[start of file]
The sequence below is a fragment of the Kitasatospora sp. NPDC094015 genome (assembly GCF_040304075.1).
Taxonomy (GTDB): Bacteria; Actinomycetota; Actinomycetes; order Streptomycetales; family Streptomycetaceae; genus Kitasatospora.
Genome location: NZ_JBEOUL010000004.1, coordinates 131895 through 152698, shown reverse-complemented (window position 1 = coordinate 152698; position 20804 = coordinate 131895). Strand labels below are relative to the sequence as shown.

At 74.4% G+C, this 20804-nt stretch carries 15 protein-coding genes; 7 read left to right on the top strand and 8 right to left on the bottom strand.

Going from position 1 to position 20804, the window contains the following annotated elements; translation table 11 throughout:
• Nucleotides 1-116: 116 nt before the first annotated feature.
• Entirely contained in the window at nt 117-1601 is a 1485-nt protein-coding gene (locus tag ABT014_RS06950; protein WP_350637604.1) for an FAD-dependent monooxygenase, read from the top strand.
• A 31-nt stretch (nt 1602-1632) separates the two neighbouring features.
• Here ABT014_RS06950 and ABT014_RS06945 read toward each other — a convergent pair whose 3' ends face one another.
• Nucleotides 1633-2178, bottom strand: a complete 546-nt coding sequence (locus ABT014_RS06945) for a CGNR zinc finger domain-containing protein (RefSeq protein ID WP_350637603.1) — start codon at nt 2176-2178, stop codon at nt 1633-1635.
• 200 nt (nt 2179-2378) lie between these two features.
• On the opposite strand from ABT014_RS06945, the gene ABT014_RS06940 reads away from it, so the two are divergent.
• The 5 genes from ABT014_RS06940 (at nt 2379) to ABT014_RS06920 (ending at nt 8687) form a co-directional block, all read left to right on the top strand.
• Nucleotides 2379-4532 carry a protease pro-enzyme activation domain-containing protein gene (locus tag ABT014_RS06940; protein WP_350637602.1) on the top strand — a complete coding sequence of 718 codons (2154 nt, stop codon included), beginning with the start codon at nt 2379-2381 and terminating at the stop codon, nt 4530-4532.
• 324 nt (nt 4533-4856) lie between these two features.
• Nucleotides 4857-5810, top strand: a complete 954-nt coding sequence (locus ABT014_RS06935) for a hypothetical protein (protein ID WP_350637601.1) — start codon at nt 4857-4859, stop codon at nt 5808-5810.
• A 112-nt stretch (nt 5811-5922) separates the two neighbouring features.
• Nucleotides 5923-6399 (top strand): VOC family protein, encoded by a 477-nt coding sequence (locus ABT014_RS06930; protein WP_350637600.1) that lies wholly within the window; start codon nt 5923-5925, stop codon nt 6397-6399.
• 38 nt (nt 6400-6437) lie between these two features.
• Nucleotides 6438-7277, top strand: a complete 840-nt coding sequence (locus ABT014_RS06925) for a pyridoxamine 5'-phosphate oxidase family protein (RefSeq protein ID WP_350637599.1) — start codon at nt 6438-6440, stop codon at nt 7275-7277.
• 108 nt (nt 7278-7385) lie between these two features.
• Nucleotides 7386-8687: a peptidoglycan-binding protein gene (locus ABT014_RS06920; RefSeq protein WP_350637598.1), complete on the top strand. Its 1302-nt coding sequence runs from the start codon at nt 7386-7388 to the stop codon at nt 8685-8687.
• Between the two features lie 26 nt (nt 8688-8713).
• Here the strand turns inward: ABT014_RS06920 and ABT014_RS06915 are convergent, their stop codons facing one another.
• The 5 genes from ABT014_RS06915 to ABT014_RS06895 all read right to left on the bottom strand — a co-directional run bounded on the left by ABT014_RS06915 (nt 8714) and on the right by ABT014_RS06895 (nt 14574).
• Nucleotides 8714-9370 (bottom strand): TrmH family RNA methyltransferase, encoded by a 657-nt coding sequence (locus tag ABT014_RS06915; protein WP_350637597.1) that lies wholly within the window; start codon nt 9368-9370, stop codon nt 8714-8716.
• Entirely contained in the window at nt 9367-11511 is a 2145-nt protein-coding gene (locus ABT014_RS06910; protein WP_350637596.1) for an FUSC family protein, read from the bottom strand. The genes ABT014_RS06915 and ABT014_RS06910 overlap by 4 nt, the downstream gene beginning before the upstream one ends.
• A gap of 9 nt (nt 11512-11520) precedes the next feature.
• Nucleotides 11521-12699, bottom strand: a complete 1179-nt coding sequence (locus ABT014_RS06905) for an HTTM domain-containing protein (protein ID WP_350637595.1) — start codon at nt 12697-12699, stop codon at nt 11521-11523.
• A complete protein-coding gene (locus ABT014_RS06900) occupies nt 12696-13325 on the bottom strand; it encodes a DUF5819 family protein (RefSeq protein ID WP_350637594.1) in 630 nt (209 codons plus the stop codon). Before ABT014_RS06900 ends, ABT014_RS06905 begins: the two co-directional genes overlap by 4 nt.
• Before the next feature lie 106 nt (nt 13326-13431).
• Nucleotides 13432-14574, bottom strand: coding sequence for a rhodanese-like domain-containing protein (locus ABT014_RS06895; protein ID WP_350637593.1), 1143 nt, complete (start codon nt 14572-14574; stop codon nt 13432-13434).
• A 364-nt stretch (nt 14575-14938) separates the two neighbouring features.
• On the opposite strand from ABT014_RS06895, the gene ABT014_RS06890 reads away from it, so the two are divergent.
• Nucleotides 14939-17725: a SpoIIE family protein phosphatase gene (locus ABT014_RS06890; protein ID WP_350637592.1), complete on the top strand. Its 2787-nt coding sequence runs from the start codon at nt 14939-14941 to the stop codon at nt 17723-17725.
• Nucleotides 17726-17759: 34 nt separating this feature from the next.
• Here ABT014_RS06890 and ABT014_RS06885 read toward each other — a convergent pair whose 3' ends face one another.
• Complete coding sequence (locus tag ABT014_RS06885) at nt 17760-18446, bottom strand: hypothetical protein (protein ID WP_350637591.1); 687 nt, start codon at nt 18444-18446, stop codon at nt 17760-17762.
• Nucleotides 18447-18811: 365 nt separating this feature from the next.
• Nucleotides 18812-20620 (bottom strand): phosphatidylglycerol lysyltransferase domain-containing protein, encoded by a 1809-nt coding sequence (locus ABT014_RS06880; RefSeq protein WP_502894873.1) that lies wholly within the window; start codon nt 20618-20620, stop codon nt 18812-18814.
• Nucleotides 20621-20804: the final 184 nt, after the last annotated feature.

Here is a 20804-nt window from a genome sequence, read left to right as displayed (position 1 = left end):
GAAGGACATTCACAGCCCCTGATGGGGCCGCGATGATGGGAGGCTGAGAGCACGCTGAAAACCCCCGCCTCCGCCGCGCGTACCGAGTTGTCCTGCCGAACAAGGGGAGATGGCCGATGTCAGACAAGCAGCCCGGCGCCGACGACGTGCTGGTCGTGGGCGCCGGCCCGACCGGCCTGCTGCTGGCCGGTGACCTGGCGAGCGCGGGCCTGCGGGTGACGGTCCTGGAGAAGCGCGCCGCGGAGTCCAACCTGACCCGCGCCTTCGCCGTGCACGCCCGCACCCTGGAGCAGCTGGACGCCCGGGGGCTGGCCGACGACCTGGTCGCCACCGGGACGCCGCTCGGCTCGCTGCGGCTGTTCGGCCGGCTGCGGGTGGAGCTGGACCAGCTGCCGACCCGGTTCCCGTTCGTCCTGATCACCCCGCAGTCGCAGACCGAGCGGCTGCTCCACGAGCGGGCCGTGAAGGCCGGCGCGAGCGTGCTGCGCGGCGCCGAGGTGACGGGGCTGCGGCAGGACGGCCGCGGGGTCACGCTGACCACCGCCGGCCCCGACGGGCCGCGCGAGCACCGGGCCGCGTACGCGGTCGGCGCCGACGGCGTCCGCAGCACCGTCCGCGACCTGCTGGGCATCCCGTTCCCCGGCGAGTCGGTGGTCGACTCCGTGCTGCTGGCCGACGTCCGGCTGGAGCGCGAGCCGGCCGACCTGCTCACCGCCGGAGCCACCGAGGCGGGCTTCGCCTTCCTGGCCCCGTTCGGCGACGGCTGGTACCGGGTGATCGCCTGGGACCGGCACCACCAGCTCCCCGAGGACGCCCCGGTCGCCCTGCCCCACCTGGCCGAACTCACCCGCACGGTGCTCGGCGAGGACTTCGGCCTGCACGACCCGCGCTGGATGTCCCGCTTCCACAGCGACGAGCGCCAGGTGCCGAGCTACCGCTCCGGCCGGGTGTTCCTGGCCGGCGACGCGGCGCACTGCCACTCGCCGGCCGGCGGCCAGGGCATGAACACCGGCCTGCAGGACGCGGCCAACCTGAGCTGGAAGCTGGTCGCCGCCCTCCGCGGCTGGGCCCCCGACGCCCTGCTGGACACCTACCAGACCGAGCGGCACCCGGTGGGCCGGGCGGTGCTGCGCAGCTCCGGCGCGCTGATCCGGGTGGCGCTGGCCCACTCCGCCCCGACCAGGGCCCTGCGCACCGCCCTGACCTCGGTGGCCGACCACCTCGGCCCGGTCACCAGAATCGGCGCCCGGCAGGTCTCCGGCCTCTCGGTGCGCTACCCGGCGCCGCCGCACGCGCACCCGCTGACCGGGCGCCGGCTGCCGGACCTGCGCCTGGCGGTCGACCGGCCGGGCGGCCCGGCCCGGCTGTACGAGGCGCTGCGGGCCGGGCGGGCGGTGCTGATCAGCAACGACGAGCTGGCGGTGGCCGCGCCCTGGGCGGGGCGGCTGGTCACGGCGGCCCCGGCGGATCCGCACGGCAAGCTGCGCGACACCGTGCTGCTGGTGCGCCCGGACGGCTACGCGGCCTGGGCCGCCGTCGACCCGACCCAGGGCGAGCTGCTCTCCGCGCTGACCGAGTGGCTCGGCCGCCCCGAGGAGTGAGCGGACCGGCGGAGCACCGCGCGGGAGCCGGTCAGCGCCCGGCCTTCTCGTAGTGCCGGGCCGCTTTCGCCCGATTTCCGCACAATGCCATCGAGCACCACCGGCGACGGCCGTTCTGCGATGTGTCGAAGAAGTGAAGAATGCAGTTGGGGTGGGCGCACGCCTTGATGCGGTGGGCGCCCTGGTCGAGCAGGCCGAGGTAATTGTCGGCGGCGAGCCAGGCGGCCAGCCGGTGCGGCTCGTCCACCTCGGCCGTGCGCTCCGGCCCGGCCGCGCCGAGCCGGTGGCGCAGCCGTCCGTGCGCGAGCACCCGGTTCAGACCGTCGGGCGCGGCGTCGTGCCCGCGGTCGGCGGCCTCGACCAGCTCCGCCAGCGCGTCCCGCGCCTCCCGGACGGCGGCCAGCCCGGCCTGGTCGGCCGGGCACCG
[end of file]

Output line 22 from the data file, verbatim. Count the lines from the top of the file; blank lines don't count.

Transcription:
• Nucleotides 7386-8687: a peptidoglycan-binding protein gene (locus ABT014_RS06920; RefSeq protein WP_350637598.1), complete on the top strand. Its 1302-nt coding sequence runs from the start codon at nt 7386-7388 to the stop codon at nt 8685-8687.